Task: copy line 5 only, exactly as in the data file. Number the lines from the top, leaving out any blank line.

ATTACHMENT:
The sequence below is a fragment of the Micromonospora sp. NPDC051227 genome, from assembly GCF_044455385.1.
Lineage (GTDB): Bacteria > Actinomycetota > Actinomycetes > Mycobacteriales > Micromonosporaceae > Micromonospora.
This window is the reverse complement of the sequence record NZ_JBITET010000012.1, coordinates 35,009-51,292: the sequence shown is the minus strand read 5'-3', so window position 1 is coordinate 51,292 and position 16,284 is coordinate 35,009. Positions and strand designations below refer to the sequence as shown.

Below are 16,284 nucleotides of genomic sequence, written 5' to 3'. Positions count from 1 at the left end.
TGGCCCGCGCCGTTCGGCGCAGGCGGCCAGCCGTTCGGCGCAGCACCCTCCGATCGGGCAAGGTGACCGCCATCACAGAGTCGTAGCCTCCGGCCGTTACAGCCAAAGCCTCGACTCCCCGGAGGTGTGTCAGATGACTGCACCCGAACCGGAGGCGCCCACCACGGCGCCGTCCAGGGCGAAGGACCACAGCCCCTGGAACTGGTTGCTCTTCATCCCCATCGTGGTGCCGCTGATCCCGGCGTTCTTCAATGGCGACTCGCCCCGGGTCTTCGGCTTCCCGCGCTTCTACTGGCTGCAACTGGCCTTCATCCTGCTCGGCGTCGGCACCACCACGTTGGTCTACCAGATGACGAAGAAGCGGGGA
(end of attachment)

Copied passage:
TGGCCCGCGCCGTTCGGCGCAGGCGGCCAGCCGTTCGGCGCAGCACCCTCCGATCGGGCAAGGTGACCGCCATCACAGAGTCGTAGCCTCCGGCCGTTACAGCCAAAGCCTCGACTCCCCGGAGGTGTGTCAGATGACTGCACCCGAACCGGAGGCGCCCACCACGGCGCCGTCCAGGGCGAAGGACCACAGCCCCTGGAACTGGTTGCTCTTCATCCCCATCGTGGTGCCGCTGATCCCGGCGTTCTTCAATGGCGACTCGCCCCGGGTCTTCGGCTTCCCGCGCTTCTACTGGCTGCAACTGGCCTTCATCCTGCTCGGCGTCGGCACCACCACGTTGGTCTACCAGATGACGAAGAAGCGGGGA